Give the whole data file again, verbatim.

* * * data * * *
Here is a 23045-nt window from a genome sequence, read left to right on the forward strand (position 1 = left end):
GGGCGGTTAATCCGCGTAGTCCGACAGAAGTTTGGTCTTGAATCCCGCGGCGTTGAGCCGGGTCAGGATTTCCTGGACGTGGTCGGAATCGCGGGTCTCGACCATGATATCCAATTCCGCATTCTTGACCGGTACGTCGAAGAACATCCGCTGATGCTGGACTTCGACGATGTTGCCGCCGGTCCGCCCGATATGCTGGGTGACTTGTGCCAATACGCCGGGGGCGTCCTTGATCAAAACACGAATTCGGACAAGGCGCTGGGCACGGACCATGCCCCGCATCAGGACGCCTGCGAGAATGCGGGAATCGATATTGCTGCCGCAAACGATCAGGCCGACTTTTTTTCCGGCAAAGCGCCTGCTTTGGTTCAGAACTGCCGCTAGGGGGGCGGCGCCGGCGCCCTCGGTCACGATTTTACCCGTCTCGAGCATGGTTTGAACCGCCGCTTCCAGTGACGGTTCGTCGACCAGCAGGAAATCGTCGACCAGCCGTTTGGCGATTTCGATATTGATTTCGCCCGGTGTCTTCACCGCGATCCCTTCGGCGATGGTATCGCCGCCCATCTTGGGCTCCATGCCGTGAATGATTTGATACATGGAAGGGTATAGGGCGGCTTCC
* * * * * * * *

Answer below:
Here is a 23045-nt window from a genome sequence, read left to right on the forward strand (position 1 = left end):
GGGCGGTTAATCCGCGTAGTCCGACAGAAGTTTGGTCTTGAATCCCGCGGCGTTGAGCCGGGTCAGGATTTCCTGGACGTGGTCGGAATCGCGGGTCTCGACCATGATATCCAATTCCGCATTCTTGACCGGTACGTCGAAGAACATCCGCTGATGCTGGACTTCGACGATGTTGCCGCCGGTCCGCCCGATATGCTGGGTGACTTGTGCCAATACGCCGGGGGCGTCCTTGATCAAAACACGAATTCGGACAAGGCGCTGGGCACGGACCATGCCCCGCATCAGGACGCCTGCGAGAATGCGGGAATCGATATTGCTGCCGCAAACGATCAGGCCGACTTTTTTTCCGGCAAAGCGCCTGCTTTGGTTCAGAACTGCCGCTAGGGGGGCGGCGCCGGCGCCCTCGGTCACGATTTTACCCGTCTCGAGCATGGTTTGAACCGCCGCTTCCAGTGACGGTTCGTCGACCAGCAGGAAATCGTCGACCAGCCGTTTGGCGATTTCGATATTGATTTCGCCCGGTGTCTTCACCGCGATCCCTTCGGCGATGGTATCGCCGCCCATCTTGGGCTCCATGCCGTGAATGATTTGATACATGGAAGGGTATAGGGCGGCTTCC